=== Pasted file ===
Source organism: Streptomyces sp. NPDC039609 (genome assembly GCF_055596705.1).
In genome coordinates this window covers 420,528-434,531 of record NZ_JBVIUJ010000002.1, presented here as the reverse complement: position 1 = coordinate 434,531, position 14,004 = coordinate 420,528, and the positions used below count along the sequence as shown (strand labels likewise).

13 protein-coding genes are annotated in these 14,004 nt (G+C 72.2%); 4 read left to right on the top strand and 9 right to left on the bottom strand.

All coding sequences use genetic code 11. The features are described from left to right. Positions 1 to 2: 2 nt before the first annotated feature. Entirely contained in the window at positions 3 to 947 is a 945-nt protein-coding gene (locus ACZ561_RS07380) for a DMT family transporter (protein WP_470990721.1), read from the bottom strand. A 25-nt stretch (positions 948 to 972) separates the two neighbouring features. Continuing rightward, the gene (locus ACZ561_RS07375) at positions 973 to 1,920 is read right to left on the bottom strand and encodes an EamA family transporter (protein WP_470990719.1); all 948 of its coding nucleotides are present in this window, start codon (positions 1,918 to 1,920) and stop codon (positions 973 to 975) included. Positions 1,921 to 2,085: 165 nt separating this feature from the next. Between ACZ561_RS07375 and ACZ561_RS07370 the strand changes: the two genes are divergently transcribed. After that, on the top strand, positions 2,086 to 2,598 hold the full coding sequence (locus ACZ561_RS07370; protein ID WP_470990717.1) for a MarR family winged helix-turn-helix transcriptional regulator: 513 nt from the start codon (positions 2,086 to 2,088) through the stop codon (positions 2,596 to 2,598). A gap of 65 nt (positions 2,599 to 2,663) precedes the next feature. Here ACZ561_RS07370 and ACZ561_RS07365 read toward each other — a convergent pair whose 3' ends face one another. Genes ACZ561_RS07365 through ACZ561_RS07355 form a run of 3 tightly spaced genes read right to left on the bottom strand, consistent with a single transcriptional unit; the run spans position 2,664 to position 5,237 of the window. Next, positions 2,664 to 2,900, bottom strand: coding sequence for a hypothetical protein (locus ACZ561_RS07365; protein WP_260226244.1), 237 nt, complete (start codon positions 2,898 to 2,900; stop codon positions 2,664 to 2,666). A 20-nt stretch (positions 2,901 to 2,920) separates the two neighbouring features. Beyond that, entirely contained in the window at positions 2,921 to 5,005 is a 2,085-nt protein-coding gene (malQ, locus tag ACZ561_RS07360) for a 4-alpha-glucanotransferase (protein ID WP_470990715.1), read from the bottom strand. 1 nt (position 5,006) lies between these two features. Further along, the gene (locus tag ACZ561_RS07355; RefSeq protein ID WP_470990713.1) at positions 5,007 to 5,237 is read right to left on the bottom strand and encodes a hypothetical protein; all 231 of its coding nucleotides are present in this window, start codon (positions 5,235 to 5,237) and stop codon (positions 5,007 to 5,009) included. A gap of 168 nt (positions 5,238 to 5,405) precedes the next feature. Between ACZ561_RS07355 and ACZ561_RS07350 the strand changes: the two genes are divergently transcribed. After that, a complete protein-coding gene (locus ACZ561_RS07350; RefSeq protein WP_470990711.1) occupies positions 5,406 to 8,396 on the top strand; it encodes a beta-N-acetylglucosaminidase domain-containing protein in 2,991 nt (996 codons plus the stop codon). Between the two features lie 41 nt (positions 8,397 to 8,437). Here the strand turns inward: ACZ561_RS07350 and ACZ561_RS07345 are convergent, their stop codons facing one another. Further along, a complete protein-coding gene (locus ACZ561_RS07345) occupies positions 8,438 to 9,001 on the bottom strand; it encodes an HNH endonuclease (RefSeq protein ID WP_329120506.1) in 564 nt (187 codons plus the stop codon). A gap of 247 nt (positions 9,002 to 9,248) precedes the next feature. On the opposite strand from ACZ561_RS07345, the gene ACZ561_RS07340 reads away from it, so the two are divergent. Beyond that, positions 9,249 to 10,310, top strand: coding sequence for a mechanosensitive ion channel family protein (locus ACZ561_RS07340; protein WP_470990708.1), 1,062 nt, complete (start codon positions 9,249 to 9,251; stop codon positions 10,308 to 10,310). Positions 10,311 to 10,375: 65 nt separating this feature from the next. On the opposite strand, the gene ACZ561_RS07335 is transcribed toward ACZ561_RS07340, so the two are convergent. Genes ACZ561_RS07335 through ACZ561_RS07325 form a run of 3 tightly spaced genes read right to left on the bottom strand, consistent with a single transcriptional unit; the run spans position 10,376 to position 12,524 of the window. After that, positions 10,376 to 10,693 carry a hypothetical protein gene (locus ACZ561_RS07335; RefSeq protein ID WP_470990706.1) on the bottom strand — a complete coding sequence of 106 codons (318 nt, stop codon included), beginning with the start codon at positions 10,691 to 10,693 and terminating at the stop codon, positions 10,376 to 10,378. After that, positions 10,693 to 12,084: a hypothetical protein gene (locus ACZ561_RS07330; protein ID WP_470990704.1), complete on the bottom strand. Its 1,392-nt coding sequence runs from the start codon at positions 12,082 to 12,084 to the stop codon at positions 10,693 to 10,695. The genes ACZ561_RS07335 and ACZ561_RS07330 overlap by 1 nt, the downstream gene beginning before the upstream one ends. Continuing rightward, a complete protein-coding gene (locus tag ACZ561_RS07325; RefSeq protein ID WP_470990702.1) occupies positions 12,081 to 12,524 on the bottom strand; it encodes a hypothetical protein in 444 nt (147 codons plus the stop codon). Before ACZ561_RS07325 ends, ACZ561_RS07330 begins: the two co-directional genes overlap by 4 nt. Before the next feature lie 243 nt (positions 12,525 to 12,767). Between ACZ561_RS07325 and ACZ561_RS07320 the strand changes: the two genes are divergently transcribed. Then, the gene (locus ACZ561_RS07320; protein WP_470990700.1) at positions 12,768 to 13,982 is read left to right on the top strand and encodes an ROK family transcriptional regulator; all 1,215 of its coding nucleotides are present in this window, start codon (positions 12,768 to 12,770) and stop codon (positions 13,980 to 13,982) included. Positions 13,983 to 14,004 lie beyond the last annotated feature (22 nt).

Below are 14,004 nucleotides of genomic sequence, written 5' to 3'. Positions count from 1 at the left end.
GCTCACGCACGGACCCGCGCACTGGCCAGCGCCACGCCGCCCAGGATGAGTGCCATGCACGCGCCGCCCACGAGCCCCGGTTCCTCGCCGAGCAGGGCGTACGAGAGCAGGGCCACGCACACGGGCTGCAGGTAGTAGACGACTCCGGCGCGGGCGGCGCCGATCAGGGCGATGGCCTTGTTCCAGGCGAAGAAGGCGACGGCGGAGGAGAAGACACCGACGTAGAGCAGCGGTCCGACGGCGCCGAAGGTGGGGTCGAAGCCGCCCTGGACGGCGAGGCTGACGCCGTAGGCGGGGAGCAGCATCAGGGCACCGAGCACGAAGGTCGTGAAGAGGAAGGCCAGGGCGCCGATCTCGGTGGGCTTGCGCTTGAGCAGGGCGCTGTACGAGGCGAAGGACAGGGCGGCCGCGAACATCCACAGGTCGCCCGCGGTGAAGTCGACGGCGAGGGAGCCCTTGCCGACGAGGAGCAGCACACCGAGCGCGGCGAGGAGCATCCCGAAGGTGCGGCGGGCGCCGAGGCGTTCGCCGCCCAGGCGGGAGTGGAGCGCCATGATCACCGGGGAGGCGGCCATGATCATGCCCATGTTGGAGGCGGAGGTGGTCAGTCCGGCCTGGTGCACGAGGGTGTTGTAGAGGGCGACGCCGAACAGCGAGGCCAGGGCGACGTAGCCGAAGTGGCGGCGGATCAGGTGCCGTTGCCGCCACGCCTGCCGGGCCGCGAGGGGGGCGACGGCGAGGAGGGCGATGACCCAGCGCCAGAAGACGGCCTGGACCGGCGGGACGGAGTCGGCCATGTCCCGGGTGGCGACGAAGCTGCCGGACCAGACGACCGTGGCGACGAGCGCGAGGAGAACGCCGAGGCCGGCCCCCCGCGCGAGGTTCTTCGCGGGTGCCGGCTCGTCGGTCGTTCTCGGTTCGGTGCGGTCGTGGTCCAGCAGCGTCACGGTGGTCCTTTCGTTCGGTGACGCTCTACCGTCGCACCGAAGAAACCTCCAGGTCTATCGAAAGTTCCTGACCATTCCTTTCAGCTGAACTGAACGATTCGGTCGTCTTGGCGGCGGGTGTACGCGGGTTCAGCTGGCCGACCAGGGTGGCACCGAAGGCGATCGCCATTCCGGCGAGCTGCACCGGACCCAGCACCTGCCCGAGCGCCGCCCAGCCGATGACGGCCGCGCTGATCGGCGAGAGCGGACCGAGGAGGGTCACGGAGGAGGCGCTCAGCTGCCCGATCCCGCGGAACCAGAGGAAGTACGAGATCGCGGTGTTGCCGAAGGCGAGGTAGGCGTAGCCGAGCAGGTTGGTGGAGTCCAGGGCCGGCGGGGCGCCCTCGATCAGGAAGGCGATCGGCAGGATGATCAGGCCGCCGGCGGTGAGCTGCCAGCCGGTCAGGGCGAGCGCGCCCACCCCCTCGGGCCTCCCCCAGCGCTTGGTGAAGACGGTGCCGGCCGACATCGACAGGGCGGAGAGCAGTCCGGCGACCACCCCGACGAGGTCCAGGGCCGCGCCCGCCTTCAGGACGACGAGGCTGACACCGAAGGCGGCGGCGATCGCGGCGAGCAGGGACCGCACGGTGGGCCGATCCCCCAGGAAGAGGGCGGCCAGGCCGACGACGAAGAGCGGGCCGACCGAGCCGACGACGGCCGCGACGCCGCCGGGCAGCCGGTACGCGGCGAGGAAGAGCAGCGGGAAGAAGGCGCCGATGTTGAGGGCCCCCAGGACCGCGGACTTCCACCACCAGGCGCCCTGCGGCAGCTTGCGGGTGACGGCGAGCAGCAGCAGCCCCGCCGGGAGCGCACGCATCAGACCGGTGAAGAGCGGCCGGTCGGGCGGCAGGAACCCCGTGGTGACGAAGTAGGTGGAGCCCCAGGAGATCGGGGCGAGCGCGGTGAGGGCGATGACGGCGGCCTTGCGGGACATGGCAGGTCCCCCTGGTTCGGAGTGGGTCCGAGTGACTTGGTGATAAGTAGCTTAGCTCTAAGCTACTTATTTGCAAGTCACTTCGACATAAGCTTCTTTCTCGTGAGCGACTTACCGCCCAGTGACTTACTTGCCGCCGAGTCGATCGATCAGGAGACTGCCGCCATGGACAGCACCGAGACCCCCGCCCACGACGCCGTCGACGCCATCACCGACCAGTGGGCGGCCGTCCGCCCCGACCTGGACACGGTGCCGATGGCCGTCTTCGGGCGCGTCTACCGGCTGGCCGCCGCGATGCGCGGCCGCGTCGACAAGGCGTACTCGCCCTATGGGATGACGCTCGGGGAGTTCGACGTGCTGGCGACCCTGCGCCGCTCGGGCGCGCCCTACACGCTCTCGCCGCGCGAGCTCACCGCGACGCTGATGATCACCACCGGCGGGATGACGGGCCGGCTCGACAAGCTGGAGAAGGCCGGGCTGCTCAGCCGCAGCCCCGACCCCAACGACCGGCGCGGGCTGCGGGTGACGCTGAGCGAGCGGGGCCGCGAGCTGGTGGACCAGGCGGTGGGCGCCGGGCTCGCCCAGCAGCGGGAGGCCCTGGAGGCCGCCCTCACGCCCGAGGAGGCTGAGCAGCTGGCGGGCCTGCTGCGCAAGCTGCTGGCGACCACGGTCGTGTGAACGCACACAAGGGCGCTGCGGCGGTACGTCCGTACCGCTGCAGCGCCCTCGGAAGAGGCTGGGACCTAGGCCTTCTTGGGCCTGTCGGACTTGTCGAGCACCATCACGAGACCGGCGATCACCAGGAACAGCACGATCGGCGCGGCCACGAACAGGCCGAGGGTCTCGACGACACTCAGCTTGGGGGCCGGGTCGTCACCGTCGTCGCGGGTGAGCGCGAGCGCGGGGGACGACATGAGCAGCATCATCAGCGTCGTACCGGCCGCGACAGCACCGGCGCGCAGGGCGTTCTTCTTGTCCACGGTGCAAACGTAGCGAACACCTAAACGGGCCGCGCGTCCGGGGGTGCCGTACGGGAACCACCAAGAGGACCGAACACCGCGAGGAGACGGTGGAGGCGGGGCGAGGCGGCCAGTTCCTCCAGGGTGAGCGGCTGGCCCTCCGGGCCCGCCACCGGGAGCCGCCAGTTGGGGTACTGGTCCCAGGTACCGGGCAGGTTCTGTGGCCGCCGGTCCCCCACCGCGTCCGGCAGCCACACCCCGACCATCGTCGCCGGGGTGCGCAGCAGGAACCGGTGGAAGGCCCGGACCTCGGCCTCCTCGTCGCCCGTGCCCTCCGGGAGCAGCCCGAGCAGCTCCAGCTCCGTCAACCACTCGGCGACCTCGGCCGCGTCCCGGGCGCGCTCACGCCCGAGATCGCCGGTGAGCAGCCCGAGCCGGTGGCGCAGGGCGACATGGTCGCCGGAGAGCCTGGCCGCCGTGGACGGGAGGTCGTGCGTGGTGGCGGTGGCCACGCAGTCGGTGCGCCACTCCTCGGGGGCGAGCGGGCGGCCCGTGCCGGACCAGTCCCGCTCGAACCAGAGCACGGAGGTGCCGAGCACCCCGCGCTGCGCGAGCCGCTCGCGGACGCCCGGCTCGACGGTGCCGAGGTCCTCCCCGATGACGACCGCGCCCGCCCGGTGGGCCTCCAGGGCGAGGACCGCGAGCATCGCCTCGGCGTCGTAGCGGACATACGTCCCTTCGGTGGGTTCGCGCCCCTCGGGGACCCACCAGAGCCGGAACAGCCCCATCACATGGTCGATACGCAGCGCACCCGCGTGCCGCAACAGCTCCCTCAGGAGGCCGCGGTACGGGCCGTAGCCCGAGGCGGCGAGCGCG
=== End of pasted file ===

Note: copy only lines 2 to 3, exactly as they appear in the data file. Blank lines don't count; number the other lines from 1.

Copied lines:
In genome coordinates this window covers 420,528-434,531 of record NZ_JBVIUJ010000002.1, presented here as the reverse complement: position 1 = coordinate 434,531, position 14,004 = coordinate 420,528, and the positions used below count along the sequence as shown (strand labels likewise).

13 protein-coding genes are annotated in these 14,004 nt (G+C 72.2%); 4 read left to right on the top strand and 9 right to left on the bottom strand.